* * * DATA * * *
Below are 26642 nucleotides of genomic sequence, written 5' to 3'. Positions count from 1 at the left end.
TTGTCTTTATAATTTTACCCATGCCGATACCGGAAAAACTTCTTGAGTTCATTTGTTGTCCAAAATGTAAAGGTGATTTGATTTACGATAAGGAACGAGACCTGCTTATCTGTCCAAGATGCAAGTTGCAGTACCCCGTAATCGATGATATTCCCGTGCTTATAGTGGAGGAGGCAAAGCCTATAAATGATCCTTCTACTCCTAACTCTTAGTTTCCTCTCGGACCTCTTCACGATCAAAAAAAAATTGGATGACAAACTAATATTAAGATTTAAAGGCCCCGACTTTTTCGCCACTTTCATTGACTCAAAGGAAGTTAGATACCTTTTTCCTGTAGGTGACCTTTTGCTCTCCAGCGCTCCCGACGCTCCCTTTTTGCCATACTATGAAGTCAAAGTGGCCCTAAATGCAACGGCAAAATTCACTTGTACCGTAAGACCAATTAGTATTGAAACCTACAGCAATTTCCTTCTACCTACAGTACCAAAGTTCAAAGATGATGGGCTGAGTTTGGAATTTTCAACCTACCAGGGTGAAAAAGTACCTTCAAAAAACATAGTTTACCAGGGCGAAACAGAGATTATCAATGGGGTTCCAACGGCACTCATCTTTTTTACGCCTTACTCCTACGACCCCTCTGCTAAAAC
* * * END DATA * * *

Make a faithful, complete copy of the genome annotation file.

Below are 26642 nucleotides of genomic sequence, written 5' to 3'. Positions count from 1 at the left end.
TTGTCTTTATAATTTTACCCATGCCGATACCGGAAAAACTTCTTGAGTTCATTTGTTGTCCAAAATGTAAAGGTGATTTGATTTACGATAAGGAACGAGACCTGCTTATCTGTCCAAGATGCAAGTTGCAGTACCCCGTAATCGATGATATTCCCGTGCTTATAGTGGAGGAGGCAAAGCCTATAAATGATCCTTCTACTCCTAACTCTTAGTTTCCTCTCGGACCTCTTCACGATCAAAAAAAAATTGGATGACAAACTAATATTAAGATTTAAAGGCCCCGACTTTTTCGCCACTTTCATTGACTCAAAGGAAGTTAGATACCTTTTTCCTGTAGGTGACCTTTTGCTCTCCAGCGCTCCCGACGCTCCCTTTTTGCCATACTATGAAGTCAAAGTGGCCCTAAATGCAACGGCAAAATTCACTTGTACCGTAAGACCAATTAGTATTGAAACCTACAGCAATTTCCTTCTACCTACAGTACCAAAGTTCAAAGATGATGGGCTGAGTTTGGAATTTTCAACCTACCAGGGTGAAAAAGTACCTTCAAAAAACATAGTTTACCAGGGCGAAACAGAGATTATCAATGGGGTTCCAACGGCACTCATCTTTTTTACGCCTTACTCCTACGACCCCTCTGCTAAAAC